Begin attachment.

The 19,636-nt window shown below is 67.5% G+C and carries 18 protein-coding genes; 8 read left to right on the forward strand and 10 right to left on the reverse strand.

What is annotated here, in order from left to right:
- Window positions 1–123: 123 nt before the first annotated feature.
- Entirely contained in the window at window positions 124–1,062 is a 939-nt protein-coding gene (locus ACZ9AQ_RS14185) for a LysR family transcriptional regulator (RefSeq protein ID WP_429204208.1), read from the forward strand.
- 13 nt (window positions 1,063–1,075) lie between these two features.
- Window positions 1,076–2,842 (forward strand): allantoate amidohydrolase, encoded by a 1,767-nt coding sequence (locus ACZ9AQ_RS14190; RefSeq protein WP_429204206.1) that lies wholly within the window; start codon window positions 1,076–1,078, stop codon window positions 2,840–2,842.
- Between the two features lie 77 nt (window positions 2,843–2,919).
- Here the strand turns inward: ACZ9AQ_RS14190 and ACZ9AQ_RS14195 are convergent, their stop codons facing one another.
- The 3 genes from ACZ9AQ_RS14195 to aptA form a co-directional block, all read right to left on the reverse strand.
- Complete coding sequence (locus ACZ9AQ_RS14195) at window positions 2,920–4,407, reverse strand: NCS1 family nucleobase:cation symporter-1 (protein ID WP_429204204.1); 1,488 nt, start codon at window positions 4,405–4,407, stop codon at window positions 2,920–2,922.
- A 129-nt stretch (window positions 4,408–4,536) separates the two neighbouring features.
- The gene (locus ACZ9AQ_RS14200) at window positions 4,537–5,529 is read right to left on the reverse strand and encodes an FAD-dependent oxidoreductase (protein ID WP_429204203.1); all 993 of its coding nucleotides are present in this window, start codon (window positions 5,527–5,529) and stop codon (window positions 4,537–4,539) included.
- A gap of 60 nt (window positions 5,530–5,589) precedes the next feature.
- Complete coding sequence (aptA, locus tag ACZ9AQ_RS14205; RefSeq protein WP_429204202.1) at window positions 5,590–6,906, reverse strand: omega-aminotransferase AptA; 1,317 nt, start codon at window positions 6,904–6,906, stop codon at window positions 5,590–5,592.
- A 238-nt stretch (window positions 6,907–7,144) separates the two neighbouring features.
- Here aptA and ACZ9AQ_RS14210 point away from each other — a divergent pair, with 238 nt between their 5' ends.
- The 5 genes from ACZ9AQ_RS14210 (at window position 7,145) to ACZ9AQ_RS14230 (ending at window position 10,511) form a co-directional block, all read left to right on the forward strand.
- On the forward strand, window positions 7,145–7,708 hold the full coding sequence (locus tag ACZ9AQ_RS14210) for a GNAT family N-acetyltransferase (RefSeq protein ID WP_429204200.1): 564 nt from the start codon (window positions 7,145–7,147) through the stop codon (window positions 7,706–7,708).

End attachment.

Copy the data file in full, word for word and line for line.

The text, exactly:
The 19,636-nt window shown below is 67.5% G+C and carries 18 protein-coding genes; 8 read left to right on the forward strand and 10 right to left on the reverse strand.

What is annotated here, in order from left to right:
- Window positions 1–123: 123 nt before the first annotated feature.
- Entirely contained in the window at window positions 124–1,062 is a 939-nt protein-coding gene (locus ACZ9AQ_RS14185) for a LysR family transcriptional regulator (RefSeq protein ID WP_429204208.1), read from the forward strand.
- 13 nt (window positions 1,063–1,075) lie between these two features.
- Window positions 1,076–2,842 (forward strand): allantoate amidohydrolase, encoded by a 1,767-nt coding sequence (locus ACZ9AQ_RS14190; RefSeq protein WP_429204206.1) that lies wholly within the window; start codon window positions 1,076–1,078, stop codon window positions 2,840–2,842.
- Between the two features lie 77 nt (window positions 2,843–2,919).
- Here the strand turns inward: ACZ9AQ_RS14190 and ACZ9AQ_RS14195 are convergent, their stop codons facing one another.
- The 3 genes from ACZ9AQ_RS14195 to aptA form a co-directional block, all read right to left on the reverse strand.
- Complete coding sequence (locus ACZ9AQ_RS14195) at window positions 2,920–4,407, reverse strand: NCS1 family nucleobase:cation symporter-1 (protein ID WP_429204204.1); 1,488 nt, start codon at window positions 4,405–4,407, stop codon at window positions 2,920–2,922.
- A 129-nt stretch (window positions 4,408–4,536) separates the two neighbouring features.
- The gene (locus ACZ9AQ_RS14200) at window positions 4,537–5,529 is read right to left on the reverse strand and encodes an FAD-dependent oxidoreductase (protein ID WP_429204203.1); all 993 of its coding nucleotides are present in this window, start codon (window positions 5,527–5,529) and stop codon (window positions 4,537–4,539) included.
- A gap of 60 nt (window positions 5,530–5,589) precedes the next feature.
- Complete coding sequence (aptA, locus tag ACZ9AQ_RS14205; RefSeq protein WP_429204202.1) at window positions 5,590–6,906, reverse strand: omega-aminotransferase AptA; 1,317 nt, start codon at window positions 6,904–6,906, stop codon at window positions 5,590–5,592.
- A 238-nt stretch (window positions 6,907–7,144) separates the two neighbouring features.
- Here aptA and ACZ9AQ_RS14210 point away from each other — a divergent pair, with 238 nt between their 5' ends.
- The 5 genes from ACZ9AQ_RS14210 (at window position 7,145) to ACZ9AQ_RS14230 (ending at window position 10,511) form a co-directional block, all read left to right on the forward strand.
- On the forward strand, window positions 7,145–7,708 hold the full coding sequence (locus tag ACZ9AQ_RS14210) for a GNAT family N-acetyltransferase (RefSeq protein ID WP_429204200.1): 564 nt from the start codon (window positions 7,145–7,147) through the stop codon (window positions 7,706–7,708).